...and a reprieve for those who want to get back to the earth

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Members of a tent-dwelling "environmentally aware" community near Glastonbury, Somerset, won a temporary reprieve from eviction in the High Court yesterday.

Judge Michael Rich QC overturned a decision by John Gummer, the Secretary of State for the Environment, that the experimental Kingshill Collective were not allowed to stay in a field they bought in Somerset more than two years ago.

Mr Gummer will now have to reconsider the matter, but the judge said there could be no guarantee that he wouldn't again decide against the group settling there.

The collective - made up of 20 adults and seven children - bought their four-acre home at Kingshill near Glastonbury, after arranging a mortgage with a local farmer.

They immediately set about building an alternative village, comprising 16 semi-permanent homes, made from largely organic materials, called "benders".

The Independent first highlighted the group's plight in October of last year, after Mendip District Council refused planning permission for the group to settle on the land, and issued an enforcement notice requiring them to move on.

The Collective's appeal was dismissed by Mr Gummer in March of this year on the recommendation of one of his planning inspectors after a public inquiry.

Judge Rich said that the group aimed to "pursue a sustainable lifestyle", seeking self-sufficiency and reduced consumption of raw materials: "They have adopted what some may regard as a romantic or even admirable way of life," he added. However, he rejected claims by the community's barrister, Mr Murray Hunt, that Mr Gummer had failed to take into account the"human factor" before opening up the way for an eviction.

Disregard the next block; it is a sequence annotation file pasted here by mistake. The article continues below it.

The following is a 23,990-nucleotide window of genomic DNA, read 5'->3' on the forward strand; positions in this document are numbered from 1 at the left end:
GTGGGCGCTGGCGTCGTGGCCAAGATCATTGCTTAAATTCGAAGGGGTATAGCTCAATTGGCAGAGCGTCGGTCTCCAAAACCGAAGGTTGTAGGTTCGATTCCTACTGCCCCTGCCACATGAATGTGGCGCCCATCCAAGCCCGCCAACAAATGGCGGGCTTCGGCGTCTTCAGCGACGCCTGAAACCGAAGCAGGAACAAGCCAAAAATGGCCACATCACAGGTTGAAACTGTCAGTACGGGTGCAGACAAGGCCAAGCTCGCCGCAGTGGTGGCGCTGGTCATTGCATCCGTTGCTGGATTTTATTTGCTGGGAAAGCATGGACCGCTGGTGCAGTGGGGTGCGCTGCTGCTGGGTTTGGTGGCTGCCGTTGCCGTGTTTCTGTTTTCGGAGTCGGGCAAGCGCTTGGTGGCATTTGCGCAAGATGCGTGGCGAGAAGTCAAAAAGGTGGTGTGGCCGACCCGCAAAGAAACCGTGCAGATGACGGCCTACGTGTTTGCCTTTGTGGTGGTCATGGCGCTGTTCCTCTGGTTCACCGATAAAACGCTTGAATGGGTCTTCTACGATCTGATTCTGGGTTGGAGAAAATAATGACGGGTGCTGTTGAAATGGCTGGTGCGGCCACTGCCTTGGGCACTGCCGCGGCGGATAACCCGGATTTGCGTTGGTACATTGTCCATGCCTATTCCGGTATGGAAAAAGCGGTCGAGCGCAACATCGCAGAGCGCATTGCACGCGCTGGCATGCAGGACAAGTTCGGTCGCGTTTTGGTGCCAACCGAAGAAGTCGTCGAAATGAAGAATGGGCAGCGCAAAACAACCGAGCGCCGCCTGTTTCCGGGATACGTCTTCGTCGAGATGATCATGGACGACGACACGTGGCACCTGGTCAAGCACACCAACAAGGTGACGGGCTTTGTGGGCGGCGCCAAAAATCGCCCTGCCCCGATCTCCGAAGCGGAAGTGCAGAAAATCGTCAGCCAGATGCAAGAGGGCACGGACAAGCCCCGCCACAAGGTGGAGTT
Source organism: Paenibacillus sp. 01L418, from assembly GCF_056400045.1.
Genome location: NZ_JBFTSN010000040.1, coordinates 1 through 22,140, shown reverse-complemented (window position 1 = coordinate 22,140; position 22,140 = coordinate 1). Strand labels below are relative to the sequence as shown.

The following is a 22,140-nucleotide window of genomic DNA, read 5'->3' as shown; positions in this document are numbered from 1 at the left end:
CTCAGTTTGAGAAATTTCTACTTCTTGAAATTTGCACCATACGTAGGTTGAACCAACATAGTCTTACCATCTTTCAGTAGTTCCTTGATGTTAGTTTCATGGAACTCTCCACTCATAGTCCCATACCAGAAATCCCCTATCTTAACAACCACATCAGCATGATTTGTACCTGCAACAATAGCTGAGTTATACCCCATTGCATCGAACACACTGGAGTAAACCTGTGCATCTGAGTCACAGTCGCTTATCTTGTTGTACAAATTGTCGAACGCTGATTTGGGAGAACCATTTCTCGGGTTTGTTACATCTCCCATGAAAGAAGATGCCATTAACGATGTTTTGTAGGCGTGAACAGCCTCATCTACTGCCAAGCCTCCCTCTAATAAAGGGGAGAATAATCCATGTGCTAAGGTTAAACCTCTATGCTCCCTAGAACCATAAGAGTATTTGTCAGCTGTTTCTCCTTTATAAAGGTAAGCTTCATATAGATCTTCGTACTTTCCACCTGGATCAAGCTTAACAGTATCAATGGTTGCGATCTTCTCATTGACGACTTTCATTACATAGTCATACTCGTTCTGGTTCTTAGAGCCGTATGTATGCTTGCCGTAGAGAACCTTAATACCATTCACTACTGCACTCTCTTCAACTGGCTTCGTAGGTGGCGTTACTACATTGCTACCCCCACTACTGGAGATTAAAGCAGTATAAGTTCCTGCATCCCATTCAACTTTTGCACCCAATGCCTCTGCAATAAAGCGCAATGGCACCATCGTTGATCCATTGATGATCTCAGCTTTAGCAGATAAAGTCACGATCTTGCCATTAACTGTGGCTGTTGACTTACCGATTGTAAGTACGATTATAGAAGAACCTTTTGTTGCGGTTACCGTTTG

He said that it was clear that both he and the inspector had considered the group's right to "private and family life" under the European Convention on Human Rights.

"I don't think it's for this court to interfere with the Secretary of State's decision as to the weight to be attached to the acknowledged interference in the private lives of the appellants who have elected to establish their homes without planning permission on a site which planning policy sought to keep undeveloped," he added.

But he overturned Mr Gummer's decision on the sole basis that he had wrongly declined to make any specific finding on whether or not there would be a violation of the Convention if the collective were moved on.

After the hearing the community's solicitor, Mr Ravi Low- Beer of the Public Law Project, said the ruling was a step forward as it bound the Secretary of State to make clear findings on Convention issues in future decisions.

Mike Hannis, a percussionist and member of Kingshill, said that although the collective would have "somewhere to live for a while", the result was far from conclusive.

"We are disappointed that some of what we thought were good grounds were given short shrift by the judge.

"But I think that the people of Kingshill will be agreeably surprised that we have actually got something out of this hearing.

"There are two children on the site who have just started school nearby and this is very good news for them because it means that they can continue their education there.

"If we were evicted, the chances of us being rehoused near the site would be practically nil."